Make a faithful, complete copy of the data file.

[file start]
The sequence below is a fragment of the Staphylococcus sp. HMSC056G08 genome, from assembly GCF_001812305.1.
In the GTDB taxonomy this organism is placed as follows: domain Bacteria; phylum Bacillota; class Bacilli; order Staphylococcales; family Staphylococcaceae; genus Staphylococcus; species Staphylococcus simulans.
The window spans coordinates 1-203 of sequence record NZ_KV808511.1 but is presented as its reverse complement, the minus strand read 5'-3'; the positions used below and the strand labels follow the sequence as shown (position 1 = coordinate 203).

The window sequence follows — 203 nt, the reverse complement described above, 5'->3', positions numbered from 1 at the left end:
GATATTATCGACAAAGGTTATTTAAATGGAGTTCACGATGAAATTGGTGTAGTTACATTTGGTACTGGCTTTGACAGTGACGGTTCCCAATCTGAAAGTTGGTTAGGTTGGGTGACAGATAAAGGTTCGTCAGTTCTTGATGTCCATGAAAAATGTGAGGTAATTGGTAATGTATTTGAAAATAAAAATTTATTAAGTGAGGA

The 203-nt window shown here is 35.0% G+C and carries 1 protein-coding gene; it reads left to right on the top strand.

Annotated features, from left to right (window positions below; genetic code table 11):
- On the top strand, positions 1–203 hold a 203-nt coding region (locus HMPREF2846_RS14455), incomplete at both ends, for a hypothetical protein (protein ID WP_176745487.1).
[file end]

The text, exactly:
The sequence below is a fragment of the Staphylococcus sp. HMSC056G08 genome, from assembly GCF_001812305.1.
In the GTDB taxonomy this organism is placed as follows: domain Bacteria; phylum Bacillota; class Bacilli; order Staphylococcales; family Staphylococcaceae; genus Staphylococcus; species Staphylococcus simulans.
The window spans coordinates 1-203 of sequence record NZ_KV808511.1 but is presented as its reverse complement, the minus strand read 5'-3'; the positions used below and the strand labels follow the sequence as shown (position 1 = coordinate 203).

The window sequence follows — 203 nt, the reverse complement described above, 5'->3', positions numbered from 1 at the left end:
GATATTATCGACAAAGGTTATTTAAATGGAGTTCACGATGAAATTGGTGTAGTTACATTTGGTACTGGCTTTGACAGTGACGGTTCCCAATCTGAAAGTTGGTTAGGTTGGGTGACAGATAAAGGTTCGTCAGTTCTTGATGTCCATGAAAAATGTGAGGTAATTGGTAATGTATTTGAAAATAAAAATTTATTAAGTGAGGA

The 203-nt window shown here is 35.0% G+C and carries 1 protein-coding gene; it reads left to right on the top strand.

Annotated features, from left to right (window positions below; genetic code table 11):
- On the top strand, positions 1–203 hold a 203-nt coding region (locus HMPREF2846_RS14455), incomplete at both ends, for a hypothetical protein (protein ID WP_176745487.1).